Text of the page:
The first Active Care Color Blast 5k Saturday in downtown Arlington Heights pelted about 1,300 runners and walkers with blue, green and other colored cornstarch that drifted into clouds among dozens of spectators lining the streets.
The fundraiser garnered about $30,000 from entry fees and sponsors, helping Clearbrook, which provides services, programs and support for children and adults with autism, Down syndrome and other intellectual and developmental disabilities.
Participants ranged in ages from babies in strollers to 74. More notable participants included Arlington Heights Mayor Tom Hayes with the runners, and Clearbrook President Carl M. La Mell with the walkers. Both men crossed the finish line heavily colored, possibly the only time when their workers volunteered to throw the powder at participants, including their bosses.
Jared Borowsky, of Buffalo Grove, crossed the finish line first and was covered in a rainbow of cornstarch from head to toe.
"I kind of liked it," said Borowsky, a runner who will be a sophomore this fall at Stevenson High School.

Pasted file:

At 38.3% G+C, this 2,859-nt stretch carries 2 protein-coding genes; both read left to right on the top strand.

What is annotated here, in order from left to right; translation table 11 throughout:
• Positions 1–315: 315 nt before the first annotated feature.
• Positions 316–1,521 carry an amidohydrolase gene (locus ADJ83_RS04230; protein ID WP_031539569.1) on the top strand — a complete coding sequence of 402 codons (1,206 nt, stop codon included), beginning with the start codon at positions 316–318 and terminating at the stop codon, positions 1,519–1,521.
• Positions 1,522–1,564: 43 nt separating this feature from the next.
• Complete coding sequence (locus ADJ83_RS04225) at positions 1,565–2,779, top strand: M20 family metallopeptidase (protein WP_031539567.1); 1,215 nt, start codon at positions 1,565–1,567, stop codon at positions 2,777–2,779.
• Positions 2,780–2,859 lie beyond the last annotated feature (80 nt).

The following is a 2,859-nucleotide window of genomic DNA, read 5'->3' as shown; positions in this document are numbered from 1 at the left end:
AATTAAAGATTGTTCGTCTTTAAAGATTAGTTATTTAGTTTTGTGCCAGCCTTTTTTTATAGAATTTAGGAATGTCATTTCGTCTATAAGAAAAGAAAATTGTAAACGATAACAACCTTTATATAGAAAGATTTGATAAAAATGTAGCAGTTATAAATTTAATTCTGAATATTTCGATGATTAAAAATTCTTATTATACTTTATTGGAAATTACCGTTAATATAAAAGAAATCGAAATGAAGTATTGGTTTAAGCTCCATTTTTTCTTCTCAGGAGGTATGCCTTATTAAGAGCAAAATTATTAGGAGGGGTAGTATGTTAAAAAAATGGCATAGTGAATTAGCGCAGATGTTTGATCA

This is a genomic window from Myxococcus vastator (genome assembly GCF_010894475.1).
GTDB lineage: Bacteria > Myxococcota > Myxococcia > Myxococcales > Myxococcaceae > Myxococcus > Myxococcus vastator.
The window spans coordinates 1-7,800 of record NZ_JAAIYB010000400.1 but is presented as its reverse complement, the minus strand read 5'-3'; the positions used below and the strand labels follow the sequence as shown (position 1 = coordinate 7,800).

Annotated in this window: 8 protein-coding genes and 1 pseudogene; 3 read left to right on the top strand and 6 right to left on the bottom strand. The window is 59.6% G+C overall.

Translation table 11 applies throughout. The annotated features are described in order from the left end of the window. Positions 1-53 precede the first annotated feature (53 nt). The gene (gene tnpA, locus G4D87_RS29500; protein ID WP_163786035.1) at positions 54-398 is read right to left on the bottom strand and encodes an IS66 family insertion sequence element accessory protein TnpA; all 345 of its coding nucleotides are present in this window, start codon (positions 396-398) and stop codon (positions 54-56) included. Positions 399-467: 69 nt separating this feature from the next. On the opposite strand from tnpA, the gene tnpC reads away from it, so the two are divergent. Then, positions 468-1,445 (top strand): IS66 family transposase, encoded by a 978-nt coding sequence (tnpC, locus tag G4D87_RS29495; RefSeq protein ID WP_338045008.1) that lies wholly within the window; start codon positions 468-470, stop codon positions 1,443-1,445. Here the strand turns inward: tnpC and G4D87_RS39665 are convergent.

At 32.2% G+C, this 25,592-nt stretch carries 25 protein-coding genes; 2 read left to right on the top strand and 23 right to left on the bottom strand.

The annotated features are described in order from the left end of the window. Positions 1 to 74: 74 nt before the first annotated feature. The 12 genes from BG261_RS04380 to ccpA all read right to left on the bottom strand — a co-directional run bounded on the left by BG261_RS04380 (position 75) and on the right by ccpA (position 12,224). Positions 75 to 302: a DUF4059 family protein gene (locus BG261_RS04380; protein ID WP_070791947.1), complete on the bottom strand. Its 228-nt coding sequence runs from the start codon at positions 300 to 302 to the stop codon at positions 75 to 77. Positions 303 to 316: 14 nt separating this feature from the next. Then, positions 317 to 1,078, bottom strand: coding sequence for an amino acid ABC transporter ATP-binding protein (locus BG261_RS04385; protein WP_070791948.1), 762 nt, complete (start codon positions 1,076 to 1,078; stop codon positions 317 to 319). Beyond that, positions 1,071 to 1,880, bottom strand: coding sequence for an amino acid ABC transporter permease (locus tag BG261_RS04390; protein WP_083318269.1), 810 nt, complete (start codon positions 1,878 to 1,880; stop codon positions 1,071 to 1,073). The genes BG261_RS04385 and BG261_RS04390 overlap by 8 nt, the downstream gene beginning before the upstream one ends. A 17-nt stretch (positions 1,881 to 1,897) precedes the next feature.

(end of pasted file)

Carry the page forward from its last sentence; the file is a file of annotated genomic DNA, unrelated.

Tim Howley of Arlington Heights, was right behind and also was covered with color.
"I did it because this sounded like a lot of fun," Howley said.
While they enjoyed the race and the colorful ending, Borowsky said too much of the powder was in his face and Howley said it was in his ear.
Participants were given protective sun glasses and facial masks. Some chose to wear them. No injuries were reported, said Clearbrook event planning coordinator Sarah Shaw.
Shaw also said the race was not timed and the winners weren't officially recorded, because "we just wanted them to have fun and not worry about the time."
Four color stations with roughly 1,200 pounds of colored food-grade cornstarch were set up along the route. Volunteers, many from the Clearbrook staff, threw handfuls of the cornstarch at participants as they passed.
"It puts a new spin on 5K races," Shaw said.
John Cress and Amanda Karm, co-owners and chiropractic doctors at Active Care Chiropractic and Rehabilitation in Arlington Heights, proposed the colorful run as a creative way to raise funds for Clearbrook. Cress, who has a cousin with Down syndrome, said the idea came about a year ago and village officials approved the event last March. The color blast theme came from Clearbrook's colorful logo for an Autism Day program, Cress said.
"Being a volunteer and giving back to the community has always been a part of our family," Cress said.